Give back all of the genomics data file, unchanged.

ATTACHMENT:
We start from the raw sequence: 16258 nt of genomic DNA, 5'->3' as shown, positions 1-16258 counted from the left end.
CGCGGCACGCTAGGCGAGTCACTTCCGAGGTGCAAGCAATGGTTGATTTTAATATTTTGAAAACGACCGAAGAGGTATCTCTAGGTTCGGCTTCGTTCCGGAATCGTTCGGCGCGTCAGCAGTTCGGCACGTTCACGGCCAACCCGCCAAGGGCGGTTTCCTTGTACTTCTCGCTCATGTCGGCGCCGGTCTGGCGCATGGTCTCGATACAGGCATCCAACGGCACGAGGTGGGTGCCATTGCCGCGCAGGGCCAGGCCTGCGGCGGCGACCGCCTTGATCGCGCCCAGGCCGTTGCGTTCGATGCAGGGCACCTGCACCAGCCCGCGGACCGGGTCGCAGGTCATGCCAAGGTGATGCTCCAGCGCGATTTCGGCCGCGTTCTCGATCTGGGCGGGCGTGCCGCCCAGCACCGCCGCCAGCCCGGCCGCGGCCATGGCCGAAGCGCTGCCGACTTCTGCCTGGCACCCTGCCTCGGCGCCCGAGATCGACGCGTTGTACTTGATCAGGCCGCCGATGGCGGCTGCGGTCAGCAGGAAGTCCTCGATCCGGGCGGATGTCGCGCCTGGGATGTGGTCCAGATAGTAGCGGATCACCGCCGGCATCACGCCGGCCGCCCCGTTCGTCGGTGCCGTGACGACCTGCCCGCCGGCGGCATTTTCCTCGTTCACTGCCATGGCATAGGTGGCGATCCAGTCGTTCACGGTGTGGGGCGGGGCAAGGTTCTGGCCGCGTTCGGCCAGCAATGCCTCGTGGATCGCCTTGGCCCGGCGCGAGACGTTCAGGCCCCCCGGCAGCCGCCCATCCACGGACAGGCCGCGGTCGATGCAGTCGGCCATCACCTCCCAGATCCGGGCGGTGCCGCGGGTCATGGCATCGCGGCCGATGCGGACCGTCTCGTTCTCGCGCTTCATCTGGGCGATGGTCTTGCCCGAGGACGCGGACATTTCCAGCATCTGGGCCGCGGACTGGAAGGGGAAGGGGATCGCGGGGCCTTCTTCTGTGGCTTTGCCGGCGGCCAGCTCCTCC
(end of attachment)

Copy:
We start from the raw sequence: 16258 nt of genomic DNA, 5'->3' as shown, positions 1-16258 counted from the left end.
CGCGGCACGCTAGGCGAGTCACTTCCGAGGTGCAAGCAATGGTTGATTTTAATATTTTGAAAACGACCGAAGAGGTATCTCTAGGTTCGGCTTCGTTCCGGAATCGTTCGGCGCGTCAGCAGTTCGGCACGTTCACGGCCAACCCGCCAAGGGCGGTTTCCTTGTACTTCTCGCTCATGTCGGCGCCGGTCTGGCGCATGGTCTCGATACAGGCATCCAACGGCACGAGGTGGGTGCCATTGCCGCGCAGGGCCAGGCCTGCGGCGGCGACCGCCTTGATCGCGCCCAGGCCGTTGCGTTCGATGCAGGGCACCTGCACCAGCCCGCGGACCGGGTCGCAGGTCATGCCAAGGTGATGCTCCAGCGCGATTTCGGCCGCGTTCTCGATCTGGGCGGGCGTGCCGCCCAGCACCGCCGCCAGCCCGGCCGCGGCCATGGCCGAAGCGCTGCCGACTTCTGCCTGGCACCCTGCCTCGGCGCCCGAGATCGACGCGTTGTACTTGATCAGGCCGCCGATGGCGGCTGCGGTCAGCAGGAAGTCCTCGATCCGGGCGGATGTCGCGCCTGGGATGTGGTCCAGATAGTAGCGGATCACCGCCGGCATCACGCCGGCCGCCCCGTTCGTCGGTGCCGTGACGACCTGCCCGCCGGCGGCATTTTCCTCGTTCACTGCCATGGCATAGGTGGCGATCCAGTCGTTCACGGTGTGGGGCGGGGCAAGGTTCTGGCCGCGTTCGGCCAGCAATGCCTCGTGGATCGCCTTGGCCCGGCGCGAGACGTTCAGGCCCCCCGGCAGCCGCCCATCCACGGACAGGCCGCGGTCGATGCAGTCGGCCATCACCTCCCAGATCCGGGCGGTGCCGCGGGTCATGGCATCGCGGCCGATGCGGACCGTCTCGTTCTCGCGCTTCATCTGGGCGATGGTCTTGCCCGAGGACGCGGACATTTCCAGCATCTGGGCCGCGGACTGGAAGGGGAAGGGGATCGCGGGGCCTTCTTCTGTGGCTTTGCCGGCGGCCAGCTCCTCC